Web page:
would be opened to the public (local community and wider

artistic community), and results of the residency or processes

were to be shared and archived. But because of the pandemic,

this format had to be rethought. The experience of accompanying

several artists/researchers in different residence formats, made us engage further with this notion of exposition, expanding it

in time to comprehend the residency itself. These were even

more so, spaces of continuous exchange of ideas, knowledge,

and experiences between the artists involved and the collective,

and at times, an audience. Artistic residencies, understood

as a kind of expanded expositions, create unique conditions for

the interweaving of different creative processes, the overlap

of different artistic territories.


Eira emerged in this context allowing us to remain connected.

Eira is a radio project that started as a possible ethereal space,

capable of hosting (replacing) the artistic residencies programmed

for that year but, more than that, it became a platform that

As an opposition to the direct course of intention
that leads a subject to a knowledge of the exterior
world that reduces living and non-living beings
to objects to be possessed, Walter Benjamin proposed
an entering and disappearing of the subject into truth,
which can only be met through a total immersion in the
details of the world. Freeing ourselves from the notion
of truth that does not seem to contribute to a full
apprehension of the world’s form, it seems fruitful
to practice new forms of approaching the details
of the environment that surrounds, envelops and transforms
us, the environment we move through and (also) transform.
To find dispositions that favour hearing to sight,
in which our gaze becomes tactile; to create compositions
that suggest an idea of the human as a body of elements
implicated in a field of events, and not as subjects
confronted with a world of things and objects.

To walk and to stop
are modulations of the daily movement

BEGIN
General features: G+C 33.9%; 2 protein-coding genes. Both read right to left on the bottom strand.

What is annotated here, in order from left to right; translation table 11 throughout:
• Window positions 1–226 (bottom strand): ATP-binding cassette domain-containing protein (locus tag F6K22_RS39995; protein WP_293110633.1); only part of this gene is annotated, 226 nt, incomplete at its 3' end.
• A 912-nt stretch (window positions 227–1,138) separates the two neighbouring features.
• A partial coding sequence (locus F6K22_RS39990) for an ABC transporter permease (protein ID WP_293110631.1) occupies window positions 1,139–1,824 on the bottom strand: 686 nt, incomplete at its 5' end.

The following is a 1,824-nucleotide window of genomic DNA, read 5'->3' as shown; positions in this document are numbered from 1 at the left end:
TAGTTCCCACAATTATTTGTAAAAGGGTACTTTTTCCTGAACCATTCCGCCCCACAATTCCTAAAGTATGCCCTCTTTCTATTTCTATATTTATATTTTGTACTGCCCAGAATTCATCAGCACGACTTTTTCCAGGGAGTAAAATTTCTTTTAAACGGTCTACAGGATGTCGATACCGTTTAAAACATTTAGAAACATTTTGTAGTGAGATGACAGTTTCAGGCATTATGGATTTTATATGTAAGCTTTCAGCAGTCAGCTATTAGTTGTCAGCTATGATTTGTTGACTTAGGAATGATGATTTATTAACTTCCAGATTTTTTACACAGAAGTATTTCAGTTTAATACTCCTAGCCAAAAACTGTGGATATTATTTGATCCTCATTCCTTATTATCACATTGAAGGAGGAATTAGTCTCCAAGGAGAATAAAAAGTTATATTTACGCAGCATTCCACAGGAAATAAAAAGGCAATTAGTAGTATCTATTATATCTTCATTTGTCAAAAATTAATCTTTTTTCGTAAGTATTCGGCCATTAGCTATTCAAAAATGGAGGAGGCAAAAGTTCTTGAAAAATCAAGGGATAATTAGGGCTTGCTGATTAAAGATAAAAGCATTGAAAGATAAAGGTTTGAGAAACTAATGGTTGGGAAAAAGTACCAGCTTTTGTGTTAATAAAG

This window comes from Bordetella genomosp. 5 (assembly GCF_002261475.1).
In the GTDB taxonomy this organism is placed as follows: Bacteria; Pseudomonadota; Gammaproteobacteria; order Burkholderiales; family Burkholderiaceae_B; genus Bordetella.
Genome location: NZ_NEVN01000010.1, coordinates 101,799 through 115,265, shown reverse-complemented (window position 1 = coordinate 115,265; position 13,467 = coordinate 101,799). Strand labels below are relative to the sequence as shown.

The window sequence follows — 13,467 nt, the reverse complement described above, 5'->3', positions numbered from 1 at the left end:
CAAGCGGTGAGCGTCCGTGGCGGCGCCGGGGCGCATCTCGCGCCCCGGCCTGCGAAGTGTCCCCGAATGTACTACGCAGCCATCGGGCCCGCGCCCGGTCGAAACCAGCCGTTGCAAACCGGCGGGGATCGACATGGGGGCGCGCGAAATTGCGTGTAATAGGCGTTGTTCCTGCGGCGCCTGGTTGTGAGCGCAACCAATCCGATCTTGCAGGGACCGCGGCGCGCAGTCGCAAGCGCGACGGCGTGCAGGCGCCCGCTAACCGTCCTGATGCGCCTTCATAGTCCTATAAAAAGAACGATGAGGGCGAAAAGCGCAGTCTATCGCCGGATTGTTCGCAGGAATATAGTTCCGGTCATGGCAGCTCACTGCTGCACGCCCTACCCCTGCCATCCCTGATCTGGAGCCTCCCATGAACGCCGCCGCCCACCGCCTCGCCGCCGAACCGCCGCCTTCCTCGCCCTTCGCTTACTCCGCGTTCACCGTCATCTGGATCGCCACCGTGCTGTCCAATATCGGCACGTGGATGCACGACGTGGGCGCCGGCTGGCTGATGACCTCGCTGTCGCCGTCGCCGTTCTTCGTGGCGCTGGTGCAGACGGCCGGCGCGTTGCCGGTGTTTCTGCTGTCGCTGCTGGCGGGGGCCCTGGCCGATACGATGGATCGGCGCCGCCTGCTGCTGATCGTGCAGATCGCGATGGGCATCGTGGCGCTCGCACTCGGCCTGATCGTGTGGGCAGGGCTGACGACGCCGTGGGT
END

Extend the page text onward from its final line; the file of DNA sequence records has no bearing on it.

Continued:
of human bodies that stimulate the centrality
of “body space”, in other words,
the haptic experience that opens
the body to the flows of varying
intensities that make up the
world. These have been the
ways I have found to
experience immersion
in the details of the
world of events
I am a part of.

encompassed and potentiated different moments of encounter,

dialogue, exposition, collaboration, experimentation,

and improvisation. Starting in June 2020, Eira embodied

an alternative operative space for the collective, while occupying

two different public spaces: that of FM radio, reaching

the local community by air; and the digital rhizome

of the Internet. The name Eira (meaning threshing-floor)

refers to an actual threshing-floor that exists in the property

where OSSO is settled. A threshing-floor was, in old days,

where grain was threshed, but also a place where people would

meet, work together, sing work songs. A shared experience

and a bounded communal space defined by a smooth,

levelled surface, a recess in the fields, that hosted and enabled community rituals, bonds, a territory.

All residencies were redesigned based on the new radio platform

and its affordances. We proposed the selected researchers,

not so much a remote residency, but one hosted in this

ethereal space. A sound work that could somehow expose

a part of the research questions and hesitations encountered

along the process, and the territories traversed.

The summer brought some hope and reassurance, and the

possibility of being physically together became somewhat tangible.

We started hosting a few national artists in person, and slowly

regained confidence amid facial masks and the smell of hand

sanitizer in the air. But this air was already impregnated by

the radio waves of Eira, a territory expanded.


The title Expansive Territories worked as a conceptual model
for all the activities developed within this program.
We hoped that its vague and ambivalent postulation would
provoke and stimulate a discussion across all projects
and artists involved. Each artist-researcher would bring their
own artistic practice, their creative processes, territories,
and expose, confront, overlap and deterritorialize their practice
through the confrontation and juxtaposition of their work with
that of the other residents and the collective.

                 Plants do not run,
             plants do not fly, plants stay
         where they are. For plants, the world
       is the land where they are rooted, the wind
     that blows on them, and the sky from where
   light and rain pour down. Plants perceive
  the world with their entire bodies. They develop